RF Domonic Brown. (AP Photo/Kathy Willens)
Position: Starting right fielder
Prospect Level: Major League ready.
2012 Major League Stats: 56 G, .235 AVG, 11 2B, 2 3B, 5 HR, 26 RBI, .712 OPS
2012 Minor League Stats: 60 G, .286 AVG, 13 2B, 2 3B, 5 HR, 28 RBI, .767 OPS
Season in Review: Domonic Brown is Major League ready. But he’s still a question mark in terms of how much of an impact he will have in right field for the Phillies.
Brown has survived three trade rumors, a barrage of knee and hand injuries and a myriad of doubt to cement himself a spot on the Opening Day starting lineup in 2013. But let’s look at Brown’s 2012 season to decipher why fans should be content with what Brown is.
First off, Brown isn’t what he was advertised to be. He won’t be a 30-plus, 100-RBI guy everyone was hoping he’d be. He may still be, but he’s probably not going to be. Instead he’s going to be a guy the Phillies are going to rely on to get on base, take bases with his legs and score runs. Brown can very easily do that.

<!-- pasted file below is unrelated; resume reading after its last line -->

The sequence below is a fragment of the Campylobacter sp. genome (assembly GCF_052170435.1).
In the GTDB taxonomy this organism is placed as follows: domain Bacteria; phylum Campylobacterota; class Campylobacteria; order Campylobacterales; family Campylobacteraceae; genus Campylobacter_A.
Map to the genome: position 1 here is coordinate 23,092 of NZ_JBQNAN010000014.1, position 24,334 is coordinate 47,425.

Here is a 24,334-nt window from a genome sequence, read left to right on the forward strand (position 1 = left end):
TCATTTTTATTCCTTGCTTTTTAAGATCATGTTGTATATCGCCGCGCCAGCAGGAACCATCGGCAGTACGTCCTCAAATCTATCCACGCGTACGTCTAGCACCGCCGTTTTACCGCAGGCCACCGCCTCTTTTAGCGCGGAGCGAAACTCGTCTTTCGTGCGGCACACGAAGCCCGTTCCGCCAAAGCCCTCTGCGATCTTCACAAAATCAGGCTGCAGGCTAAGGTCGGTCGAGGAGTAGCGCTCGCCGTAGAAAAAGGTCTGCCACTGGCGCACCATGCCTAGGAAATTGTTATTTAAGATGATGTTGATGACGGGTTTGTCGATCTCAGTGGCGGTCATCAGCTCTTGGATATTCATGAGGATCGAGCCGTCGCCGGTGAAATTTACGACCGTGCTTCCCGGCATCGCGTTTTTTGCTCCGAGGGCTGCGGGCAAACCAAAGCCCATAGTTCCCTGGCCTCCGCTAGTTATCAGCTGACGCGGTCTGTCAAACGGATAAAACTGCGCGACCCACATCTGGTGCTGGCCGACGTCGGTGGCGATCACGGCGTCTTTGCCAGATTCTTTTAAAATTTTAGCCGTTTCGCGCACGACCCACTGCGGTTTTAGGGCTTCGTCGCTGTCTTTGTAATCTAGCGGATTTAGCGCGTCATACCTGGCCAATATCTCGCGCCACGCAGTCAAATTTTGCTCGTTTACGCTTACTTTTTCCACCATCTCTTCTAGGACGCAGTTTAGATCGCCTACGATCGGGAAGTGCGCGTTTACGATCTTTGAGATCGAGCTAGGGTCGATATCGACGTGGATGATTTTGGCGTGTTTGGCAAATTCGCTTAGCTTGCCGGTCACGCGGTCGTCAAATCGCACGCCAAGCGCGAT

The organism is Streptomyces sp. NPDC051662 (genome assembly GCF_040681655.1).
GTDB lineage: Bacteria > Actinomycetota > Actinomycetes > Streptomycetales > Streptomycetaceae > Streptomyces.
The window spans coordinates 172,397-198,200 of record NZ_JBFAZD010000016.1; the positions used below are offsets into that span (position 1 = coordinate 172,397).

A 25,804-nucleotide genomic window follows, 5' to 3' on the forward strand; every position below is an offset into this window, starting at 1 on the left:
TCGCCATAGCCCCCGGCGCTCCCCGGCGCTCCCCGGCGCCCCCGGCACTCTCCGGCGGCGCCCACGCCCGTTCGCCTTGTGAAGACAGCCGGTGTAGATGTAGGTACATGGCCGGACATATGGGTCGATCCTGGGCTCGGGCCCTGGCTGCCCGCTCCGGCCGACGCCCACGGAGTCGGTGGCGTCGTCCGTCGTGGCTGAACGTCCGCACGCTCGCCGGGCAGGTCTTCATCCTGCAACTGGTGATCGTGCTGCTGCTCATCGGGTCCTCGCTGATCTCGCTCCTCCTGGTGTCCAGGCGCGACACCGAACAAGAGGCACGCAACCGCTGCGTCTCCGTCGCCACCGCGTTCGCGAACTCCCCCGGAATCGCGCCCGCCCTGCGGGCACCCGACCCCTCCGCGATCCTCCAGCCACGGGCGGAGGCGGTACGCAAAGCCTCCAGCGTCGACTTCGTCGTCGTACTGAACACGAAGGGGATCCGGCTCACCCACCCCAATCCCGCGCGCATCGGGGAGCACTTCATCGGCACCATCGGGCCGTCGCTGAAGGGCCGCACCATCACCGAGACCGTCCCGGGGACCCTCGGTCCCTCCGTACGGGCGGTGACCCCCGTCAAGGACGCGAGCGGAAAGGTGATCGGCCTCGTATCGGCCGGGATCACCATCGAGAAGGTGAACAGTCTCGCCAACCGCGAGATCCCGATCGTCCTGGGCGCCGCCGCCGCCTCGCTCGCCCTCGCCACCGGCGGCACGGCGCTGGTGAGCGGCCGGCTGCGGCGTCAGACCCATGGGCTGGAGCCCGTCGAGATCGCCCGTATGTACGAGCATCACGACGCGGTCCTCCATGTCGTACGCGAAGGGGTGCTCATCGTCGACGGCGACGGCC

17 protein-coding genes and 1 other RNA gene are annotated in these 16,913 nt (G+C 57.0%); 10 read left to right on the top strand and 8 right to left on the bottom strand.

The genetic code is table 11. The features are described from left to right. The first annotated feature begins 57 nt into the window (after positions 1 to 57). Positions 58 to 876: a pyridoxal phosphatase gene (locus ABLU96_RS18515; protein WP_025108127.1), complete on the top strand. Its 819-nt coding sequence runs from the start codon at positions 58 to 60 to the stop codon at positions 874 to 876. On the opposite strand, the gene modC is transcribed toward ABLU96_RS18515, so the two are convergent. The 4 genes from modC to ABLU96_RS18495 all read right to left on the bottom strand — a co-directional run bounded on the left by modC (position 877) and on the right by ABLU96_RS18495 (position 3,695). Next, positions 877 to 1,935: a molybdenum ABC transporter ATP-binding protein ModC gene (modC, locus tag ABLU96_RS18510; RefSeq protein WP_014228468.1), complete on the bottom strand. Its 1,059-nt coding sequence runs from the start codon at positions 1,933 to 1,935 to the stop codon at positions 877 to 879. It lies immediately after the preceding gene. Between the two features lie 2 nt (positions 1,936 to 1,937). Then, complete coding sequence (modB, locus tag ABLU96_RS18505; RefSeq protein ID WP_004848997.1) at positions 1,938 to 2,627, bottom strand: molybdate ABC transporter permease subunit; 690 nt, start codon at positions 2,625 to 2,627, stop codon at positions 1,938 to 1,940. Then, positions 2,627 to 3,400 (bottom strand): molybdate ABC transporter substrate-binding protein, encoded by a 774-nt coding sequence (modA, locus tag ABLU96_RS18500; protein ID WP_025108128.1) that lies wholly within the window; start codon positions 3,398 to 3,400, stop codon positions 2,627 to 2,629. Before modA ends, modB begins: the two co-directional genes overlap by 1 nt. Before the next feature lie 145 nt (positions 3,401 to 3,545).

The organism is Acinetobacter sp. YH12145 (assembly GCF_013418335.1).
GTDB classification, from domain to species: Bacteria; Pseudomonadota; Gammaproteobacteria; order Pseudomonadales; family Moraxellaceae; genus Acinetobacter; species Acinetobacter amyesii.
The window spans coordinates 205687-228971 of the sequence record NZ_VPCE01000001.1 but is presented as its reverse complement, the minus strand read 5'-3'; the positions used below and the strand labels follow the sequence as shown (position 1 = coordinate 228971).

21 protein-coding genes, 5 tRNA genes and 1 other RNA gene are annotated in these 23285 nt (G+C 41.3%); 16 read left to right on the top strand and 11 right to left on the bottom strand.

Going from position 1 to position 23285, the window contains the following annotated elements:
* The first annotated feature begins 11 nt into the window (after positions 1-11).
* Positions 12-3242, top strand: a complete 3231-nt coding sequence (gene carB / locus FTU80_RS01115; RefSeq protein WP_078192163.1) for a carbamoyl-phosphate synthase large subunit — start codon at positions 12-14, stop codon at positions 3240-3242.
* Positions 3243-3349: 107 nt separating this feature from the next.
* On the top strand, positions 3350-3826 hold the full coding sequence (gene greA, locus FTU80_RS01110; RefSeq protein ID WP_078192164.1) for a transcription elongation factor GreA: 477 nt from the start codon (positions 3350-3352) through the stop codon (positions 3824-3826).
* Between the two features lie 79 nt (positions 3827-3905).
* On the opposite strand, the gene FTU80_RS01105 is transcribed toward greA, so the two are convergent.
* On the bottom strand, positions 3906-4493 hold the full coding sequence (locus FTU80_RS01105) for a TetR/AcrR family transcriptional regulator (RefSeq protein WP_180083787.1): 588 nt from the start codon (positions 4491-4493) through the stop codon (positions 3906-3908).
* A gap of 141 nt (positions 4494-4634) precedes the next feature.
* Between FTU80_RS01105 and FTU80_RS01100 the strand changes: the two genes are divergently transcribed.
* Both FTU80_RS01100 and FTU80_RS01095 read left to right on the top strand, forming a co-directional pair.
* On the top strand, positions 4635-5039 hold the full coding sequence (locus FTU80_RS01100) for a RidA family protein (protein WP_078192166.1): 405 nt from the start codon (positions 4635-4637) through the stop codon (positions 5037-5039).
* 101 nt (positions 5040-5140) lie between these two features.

Brown’s season started off on the wrong foot again. In 2011, Brown broke the hamate bone in his hand, halting his chances at making the Phillies then. But in 2012, Brown jammed his thumb on a diving play and had minor neck problems, causing him to again start in Triple A where he would work on playing in left field.
But injuries hit Brown again during the season. He had lingering hamstring problems that slowed his progression. Brown fought through them, hitting .300 in 11 games during the month of June.
Then Brown was diagnosed with knee inflammation and missed another month of baseball. Brown returned in mid-July, hitting a scorching .362 (17-for-47) in 13 games before being called up to the Phillies.
Brown managed to stay healthy in Philadelphia, playing every day in August and September. But his batting average was poor and his on-base percentage was poor for what the Phillies expected it to be. Even worse, his slugging was only a dismal .396, slightly higher than Juan Pierre’s .371.
But what’s going to be different about 2013 as opposed to 2012 is that Brown is finally guaranteed a spot. He doesn’t have any pressure, and if he can avoid being injured again, will have his first full Major League season to prove the Phillies that holding onto him was the right move.